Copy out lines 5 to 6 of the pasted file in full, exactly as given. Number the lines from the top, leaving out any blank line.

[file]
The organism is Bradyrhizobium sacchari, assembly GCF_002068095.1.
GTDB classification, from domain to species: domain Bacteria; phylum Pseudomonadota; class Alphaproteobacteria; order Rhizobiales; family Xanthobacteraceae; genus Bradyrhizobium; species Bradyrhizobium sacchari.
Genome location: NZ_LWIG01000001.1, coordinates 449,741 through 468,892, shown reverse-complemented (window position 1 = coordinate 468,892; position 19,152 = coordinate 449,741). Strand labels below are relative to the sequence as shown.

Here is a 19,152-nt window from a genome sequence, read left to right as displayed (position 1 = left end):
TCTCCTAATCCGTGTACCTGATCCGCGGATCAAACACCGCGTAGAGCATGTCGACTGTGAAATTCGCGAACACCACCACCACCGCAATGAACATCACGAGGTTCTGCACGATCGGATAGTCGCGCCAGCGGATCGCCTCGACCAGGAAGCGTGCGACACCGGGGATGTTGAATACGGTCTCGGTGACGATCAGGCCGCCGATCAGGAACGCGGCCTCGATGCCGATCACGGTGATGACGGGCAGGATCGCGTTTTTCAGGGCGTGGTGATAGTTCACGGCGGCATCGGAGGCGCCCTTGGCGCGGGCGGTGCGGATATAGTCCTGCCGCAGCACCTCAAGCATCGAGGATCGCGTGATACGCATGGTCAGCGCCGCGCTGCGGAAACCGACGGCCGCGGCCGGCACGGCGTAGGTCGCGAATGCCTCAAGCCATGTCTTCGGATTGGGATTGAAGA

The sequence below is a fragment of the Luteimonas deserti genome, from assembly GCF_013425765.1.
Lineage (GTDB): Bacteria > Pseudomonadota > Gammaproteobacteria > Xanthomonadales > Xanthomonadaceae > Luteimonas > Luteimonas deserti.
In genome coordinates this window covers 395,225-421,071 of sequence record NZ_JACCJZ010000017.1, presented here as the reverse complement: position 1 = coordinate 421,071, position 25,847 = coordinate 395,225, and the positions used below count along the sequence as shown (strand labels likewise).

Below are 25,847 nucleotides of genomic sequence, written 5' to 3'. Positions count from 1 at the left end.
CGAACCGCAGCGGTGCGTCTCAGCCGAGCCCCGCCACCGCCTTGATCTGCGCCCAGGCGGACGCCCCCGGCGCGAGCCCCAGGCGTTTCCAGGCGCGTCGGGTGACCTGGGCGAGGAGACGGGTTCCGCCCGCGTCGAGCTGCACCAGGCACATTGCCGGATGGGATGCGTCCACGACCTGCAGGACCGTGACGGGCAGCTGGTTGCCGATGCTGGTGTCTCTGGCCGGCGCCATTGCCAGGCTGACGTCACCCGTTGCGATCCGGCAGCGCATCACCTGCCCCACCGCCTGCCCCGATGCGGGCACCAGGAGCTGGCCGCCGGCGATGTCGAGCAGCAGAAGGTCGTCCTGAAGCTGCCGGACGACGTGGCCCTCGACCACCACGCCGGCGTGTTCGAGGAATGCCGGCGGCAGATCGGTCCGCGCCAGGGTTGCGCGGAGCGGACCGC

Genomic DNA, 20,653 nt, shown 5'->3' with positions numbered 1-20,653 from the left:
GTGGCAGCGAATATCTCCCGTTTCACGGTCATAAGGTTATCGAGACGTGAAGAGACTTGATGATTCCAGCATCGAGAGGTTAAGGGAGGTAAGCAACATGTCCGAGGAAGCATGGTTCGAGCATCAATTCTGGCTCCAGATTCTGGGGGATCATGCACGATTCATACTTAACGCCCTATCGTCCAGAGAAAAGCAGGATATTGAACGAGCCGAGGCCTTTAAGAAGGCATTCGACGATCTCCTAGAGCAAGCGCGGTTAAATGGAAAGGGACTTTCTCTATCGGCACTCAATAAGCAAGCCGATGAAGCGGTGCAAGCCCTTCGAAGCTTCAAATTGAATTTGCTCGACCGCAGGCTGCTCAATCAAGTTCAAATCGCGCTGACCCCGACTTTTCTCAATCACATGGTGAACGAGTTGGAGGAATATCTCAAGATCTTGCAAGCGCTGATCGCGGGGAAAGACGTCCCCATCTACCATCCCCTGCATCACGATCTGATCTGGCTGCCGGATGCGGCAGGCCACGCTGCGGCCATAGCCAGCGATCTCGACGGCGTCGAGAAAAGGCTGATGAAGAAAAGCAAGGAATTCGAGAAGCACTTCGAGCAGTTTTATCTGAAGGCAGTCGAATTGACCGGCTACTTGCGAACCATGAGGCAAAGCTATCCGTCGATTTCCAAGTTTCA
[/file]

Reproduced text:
TCTCCTAATCCGTGTACCTGATCCGCGGATCAAACACCGCGTAGAGCATGTCGACTGTGAAATTCGCGAACACCACCACCACCGCAATGAACATCACGAGGTTCTGCACGATCGGATAGTCGCGCCAGCGGATCGCCTCGACCAGGAAGCGTGCGACACCGGGGATGTTGAATACGGTCTCGGTGACGATCAGGCCGCCGATCAGGAACGCGGCCTCGATGCCGATCACGGTGATGACGGGCAGGATCGCGTTTTTCAGGGCGTGGTGATAGTTCACGGCGGCATCGGAGGCGCCCTTGGCGCGGGCGGTGCGGATATAGTCCTGCCGCAGCACCTCAAGCATCGAGGATCGCGTGATACGCATGGTCAGCGCCGCGCTGCGGAAACCGACGGCCGCGGCCGGCACGGCGTAGGTCGCGAATGCCTCAAGCCATGTCTTCGGATTGGGATTGAAGA

The sequence below is a fragment of the Luteimonas deserti genome, from assembly GCF_013425765.1.